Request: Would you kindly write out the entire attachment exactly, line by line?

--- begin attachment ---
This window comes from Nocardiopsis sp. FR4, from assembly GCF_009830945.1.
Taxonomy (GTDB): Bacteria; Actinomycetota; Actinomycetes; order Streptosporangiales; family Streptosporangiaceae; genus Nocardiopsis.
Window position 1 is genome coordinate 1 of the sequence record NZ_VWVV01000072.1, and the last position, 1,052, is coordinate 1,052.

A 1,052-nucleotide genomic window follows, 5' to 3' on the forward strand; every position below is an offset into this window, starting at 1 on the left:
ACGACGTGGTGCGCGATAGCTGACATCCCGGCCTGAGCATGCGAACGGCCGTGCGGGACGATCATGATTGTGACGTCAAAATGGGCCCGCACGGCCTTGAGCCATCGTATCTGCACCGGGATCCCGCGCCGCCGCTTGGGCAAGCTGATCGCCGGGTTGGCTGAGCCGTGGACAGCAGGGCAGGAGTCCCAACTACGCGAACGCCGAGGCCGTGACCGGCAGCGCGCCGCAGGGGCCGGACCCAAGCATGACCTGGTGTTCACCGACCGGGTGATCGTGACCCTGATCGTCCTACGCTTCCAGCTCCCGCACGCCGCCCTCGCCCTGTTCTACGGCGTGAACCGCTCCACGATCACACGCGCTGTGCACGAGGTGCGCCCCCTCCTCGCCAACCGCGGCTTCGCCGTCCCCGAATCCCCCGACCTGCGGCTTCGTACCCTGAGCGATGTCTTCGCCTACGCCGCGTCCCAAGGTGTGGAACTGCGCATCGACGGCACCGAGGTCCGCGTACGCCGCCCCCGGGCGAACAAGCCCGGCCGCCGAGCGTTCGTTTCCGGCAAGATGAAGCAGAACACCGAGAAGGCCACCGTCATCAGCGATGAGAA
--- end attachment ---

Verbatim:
This window comes from Nocardiopsis sp. FR4, from assembly GCF_009830945.1.
Taxonomy (GTDB): Bacteria; Actinomycetota; Actinomycetes; order Streptosporangiales; family Streptosporangiaceae; genus Nocardiopsis.
Window position 1 is genome coordinate 1 of the sequence record NZ_VWVV01000072.1, and the last position, 1,052, is coordinate 1,052.

A 1,052-nucleotide genomic window follows, 5' to 3' on the forward strand; every position below is an offset into this window, starting at 1 on the left:
ACGACGTGGTGCGCGATAGCTGACATCCCGGCCTGAGCATGCGAACGGCCGTGCGGGACGATCATGATTGTGACGTCAAAATGGGCCCGCACGGCCTTGAGCCATCGTATCTGCACCGGGATCCCGCGCCGCCGCTTGGGCAAGCTGATCGCCGGGTTGGCTGAGCCGTGGACAGCAGGGCAGGAGTCCCAACTACGCGAACGCCGAGGCCGTGACCGGCAGCGCGCCGCAGGGGCCGGACCCAAGCATGACCTGGTGTTCACCGACCGGGTGATCGTGACCCTGATCGTCCTACGCTTCCAGCTCCCGCACGCCGCCCTCGCCCTGTTCTACGGCGTGAACCGCTCCACGATCACACGCGCTGTGCACGAGGTGCGCCCCCTCCTCGCCAACCGCGGCTTCGCCGTCCCCGAATCCCCCGACCTGCGGCTTCGTACCCTGAGCGATGTCTTCGCCTACGCCGCGTCCCAAGGTGTGGAACTGCGCATCGACGGCACCGAGGTCCGCGTACGCCGCCCCCGGGCGAACAAGCCCGGCCGCCGAGCGTTCGTTTCCGGCAAGATGAAGCAGAACACCGAGAAGGCCACCGTCATCAGCGATGAGAA